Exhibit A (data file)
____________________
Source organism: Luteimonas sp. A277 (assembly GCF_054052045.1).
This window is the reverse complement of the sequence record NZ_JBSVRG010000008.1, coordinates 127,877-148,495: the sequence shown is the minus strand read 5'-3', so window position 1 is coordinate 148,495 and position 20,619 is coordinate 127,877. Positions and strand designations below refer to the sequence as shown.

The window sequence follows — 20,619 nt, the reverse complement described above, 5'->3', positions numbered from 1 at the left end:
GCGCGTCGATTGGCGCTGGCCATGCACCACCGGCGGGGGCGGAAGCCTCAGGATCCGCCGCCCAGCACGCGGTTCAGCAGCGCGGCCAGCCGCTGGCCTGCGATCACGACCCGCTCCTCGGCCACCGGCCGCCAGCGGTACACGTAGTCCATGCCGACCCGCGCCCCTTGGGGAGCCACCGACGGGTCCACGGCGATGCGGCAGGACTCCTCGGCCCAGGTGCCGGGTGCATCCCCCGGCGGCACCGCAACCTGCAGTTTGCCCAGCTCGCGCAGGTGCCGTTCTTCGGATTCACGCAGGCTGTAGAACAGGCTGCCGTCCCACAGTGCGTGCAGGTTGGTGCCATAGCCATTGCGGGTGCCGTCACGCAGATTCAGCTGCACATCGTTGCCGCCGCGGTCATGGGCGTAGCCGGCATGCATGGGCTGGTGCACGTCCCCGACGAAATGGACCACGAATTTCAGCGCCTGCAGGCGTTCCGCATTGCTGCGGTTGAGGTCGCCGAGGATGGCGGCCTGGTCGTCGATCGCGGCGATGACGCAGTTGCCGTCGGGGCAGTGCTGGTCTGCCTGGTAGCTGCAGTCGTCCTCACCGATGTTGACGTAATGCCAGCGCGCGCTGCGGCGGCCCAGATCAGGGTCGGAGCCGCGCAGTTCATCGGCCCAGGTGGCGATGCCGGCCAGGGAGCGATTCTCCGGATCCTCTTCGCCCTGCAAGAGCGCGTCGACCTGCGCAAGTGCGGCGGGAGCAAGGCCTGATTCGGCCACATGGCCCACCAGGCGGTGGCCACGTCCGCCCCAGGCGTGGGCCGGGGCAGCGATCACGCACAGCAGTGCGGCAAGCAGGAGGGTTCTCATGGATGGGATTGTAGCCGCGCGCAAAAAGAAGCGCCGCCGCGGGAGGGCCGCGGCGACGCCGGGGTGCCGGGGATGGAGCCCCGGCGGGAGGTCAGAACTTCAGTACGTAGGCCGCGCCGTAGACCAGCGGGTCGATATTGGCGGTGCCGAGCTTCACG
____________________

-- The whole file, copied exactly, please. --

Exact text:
Source organism: Luteimonas sp. A277 (assembly GCF_054052045.1).
This window is the reverse complement of the sequence record NZ_JBSVRG010000008.1, coordinates 127,877-148,495: the sequence shown is the minus strand read 5'-3', so window position 1 is coordinate 148,495 and position 20,619 is coordinate 127,877. Positions and strand designations below refer to the sequence as shown.

The window sequence follows — 20,619 nt, the reverse complement described above, 5'->3', positions numbered from 1 at the left end:
GCGCGTCGATTGGCGCTGGCCATGCACCACCGGCGGGGGCGGAAGCCTCAGGATCCGCCGCCCAGCACGCGGTTCAGCAGCGCGGCCAGCCGCTGGCCTGCGATCACGACCCGCTCCTCGGCCACCGGCCGCCAGCGGTACACGTAGTCCATGCCGACCCGCGCCCCTTGGGGAGCCACCGACGGGTCCACGGCGATGCGGCAGGACTCCTCGGCCCAGGTGCCGGGTGCATCCCCCGGCGGCACCGCAACCTGCAGTTTGCCCAGCTCGCGCAGGTGCCGTTCTTCGGATTCACGCAGGCTGTAGAACAGGCTGCCGTCCCACAGTGCGTGCAGGTTGGTGCCATAGCCATTGCGGGTGCCGTCACGCAGATTCAGCTGCACATCGTTGCCGCCGCGGTCATGGGCGTAGCCGGCATGCATGGGCTGGTGCACGTCCCCGACGAAATGGACCACGAATTTCAGCGCCTGCAGGCGTTCCGCATTGCTGCGGTTGAGGTCGCCGAGGATGGCGGCCTGGTCGTCGATCGCGGCGATGACGCAGTTGCCGTCGGGGCAGTGCTGGTCTGCCTGGTAGCTGCAGTCGTCCTCACCGATGTTGACGTAATGCCAGCGCGCGCTGCGGCGGCCCAGATCAGGGTCGGAGCCGCGCAGTTCATCGGCCCAGGTGGCGATGCCGGCCAGGGAGCGATTCTCCGGATCCTCTTCGCCCTGCAAGAGCGCGTCGACCTGCGCAAGTGCGGCGGGAGCAAGGCCTGATTCGGCCACATGGCCCACCAGGCGGTGGCCACGTCCGCCCCAGGCGTGGGCCGGGGCAGCGATCACGCACAGCAGTGCGGCAAGCAGGAGGGTTCTCATGGATGGGATTGTAGCCGCGCGCAAAAAGAAGCGCCGCCGCGGGAGGGCCGCGGCGACGCCGGGGTGCCGGGGATGGAGCCCCGGCGGGAGGTCAGAACTTCAGTACGTAGGCCGCGCCGTAGACCAGCGGGTCGATATTGGCGGTGCCGAGCTTCACG